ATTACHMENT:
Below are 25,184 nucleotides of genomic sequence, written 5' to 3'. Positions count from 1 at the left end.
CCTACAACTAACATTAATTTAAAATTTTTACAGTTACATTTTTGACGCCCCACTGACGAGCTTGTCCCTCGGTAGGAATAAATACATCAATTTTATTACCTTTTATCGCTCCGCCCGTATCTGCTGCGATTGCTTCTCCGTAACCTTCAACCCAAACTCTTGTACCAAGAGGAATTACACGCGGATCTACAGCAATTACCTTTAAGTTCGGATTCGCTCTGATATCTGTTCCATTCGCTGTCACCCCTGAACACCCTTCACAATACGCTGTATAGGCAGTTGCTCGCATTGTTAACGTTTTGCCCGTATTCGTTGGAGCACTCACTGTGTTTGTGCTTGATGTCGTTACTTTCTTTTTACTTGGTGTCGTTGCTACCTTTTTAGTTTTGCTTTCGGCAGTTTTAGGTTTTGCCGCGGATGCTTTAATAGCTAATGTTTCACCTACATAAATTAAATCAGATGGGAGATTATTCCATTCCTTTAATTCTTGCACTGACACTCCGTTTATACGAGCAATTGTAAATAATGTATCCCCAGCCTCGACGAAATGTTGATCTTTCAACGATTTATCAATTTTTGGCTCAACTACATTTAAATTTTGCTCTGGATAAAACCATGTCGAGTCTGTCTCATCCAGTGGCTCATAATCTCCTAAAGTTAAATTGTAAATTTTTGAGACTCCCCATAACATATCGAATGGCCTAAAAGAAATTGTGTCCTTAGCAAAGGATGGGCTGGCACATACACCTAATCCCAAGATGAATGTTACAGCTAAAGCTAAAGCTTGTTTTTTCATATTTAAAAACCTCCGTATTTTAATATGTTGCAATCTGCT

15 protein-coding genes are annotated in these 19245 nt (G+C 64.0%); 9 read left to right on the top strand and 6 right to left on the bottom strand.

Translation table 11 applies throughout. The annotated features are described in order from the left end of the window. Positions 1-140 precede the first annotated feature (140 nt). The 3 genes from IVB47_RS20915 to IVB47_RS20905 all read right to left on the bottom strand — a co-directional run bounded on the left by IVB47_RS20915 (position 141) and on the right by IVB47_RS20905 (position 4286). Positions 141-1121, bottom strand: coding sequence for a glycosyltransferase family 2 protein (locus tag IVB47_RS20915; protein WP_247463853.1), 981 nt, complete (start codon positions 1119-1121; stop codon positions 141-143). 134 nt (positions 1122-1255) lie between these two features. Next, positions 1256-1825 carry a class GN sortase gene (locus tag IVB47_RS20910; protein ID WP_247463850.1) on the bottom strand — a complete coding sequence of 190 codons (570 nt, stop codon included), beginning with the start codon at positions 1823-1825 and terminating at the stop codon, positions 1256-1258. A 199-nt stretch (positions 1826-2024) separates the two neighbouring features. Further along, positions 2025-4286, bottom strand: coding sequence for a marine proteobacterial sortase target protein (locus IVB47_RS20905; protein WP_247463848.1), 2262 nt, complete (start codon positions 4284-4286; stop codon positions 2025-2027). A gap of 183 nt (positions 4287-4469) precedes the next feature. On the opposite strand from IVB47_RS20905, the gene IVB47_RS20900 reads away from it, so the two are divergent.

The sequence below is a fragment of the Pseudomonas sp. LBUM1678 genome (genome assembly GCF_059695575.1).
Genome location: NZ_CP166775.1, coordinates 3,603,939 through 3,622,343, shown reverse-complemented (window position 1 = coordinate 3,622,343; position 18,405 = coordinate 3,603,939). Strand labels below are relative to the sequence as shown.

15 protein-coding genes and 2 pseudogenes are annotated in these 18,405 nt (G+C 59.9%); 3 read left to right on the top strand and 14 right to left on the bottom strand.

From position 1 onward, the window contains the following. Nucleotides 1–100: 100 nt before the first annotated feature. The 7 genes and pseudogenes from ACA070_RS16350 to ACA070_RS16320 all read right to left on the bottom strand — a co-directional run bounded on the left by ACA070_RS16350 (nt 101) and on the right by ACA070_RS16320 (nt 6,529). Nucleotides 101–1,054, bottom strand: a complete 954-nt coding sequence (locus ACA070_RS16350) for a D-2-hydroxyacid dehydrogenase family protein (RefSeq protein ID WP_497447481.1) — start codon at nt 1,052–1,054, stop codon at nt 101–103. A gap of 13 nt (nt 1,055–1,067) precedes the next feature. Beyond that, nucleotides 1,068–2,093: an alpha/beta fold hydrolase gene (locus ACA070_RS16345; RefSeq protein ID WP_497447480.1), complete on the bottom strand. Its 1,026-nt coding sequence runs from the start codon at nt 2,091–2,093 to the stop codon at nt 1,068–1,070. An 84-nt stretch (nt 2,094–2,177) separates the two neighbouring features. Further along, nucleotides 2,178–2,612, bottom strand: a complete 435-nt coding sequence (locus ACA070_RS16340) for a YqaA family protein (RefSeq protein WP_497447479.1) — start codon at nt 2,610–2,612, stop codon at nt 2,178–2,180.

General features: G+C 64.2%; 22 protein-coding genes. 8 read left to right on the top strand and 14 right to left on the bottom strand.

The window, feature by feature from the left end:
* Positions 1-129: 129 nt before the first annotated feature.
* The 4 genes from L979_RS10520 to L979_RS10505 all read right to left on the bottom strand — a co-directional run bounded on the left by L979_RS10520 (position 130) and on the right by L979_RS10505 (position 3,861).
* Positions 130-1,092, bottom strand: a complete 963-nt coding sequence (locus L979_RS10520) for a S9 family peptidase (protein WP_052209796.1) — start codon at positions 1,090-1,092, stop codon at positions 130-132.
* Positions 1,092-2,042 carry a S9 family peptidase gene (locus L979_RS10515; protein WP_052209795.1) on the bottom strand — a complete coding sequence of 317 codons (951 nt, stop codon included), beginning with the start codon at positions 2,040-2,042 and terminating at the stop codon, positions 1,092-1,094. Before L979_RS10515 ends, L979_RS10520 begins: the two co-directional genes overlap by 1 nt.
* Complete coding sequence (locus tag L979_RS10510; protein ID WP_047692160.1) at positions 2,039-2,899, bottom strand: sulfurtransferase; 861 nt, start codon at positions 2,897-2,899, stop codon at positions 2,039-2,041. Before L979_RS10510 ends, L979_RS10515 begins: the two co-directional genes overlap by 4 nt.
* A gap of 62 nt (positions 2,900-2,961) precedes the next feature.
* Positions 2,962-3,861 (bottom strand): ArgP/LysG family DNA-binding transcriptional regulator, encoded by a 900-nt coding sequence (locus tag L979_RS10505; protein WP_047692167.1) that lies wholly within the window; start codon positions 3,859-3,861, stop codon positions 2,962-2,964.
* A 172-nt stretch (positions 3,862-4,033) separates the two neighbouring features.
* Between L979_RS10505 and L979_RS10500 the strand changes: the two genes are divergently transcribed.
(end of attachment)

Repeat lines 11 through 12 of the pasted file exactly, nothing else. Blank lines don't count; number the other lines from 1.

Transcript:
* Positions 1-129: 129 nt before the first annotated feature.
* The 4 genes from L979_RS10520 to L979_RS10505 all read right to left on the bottom strand — a co-directional run bounded on the left by L979_RS10520 (position 130) and on the right by L979_RS10505 (position 3,861).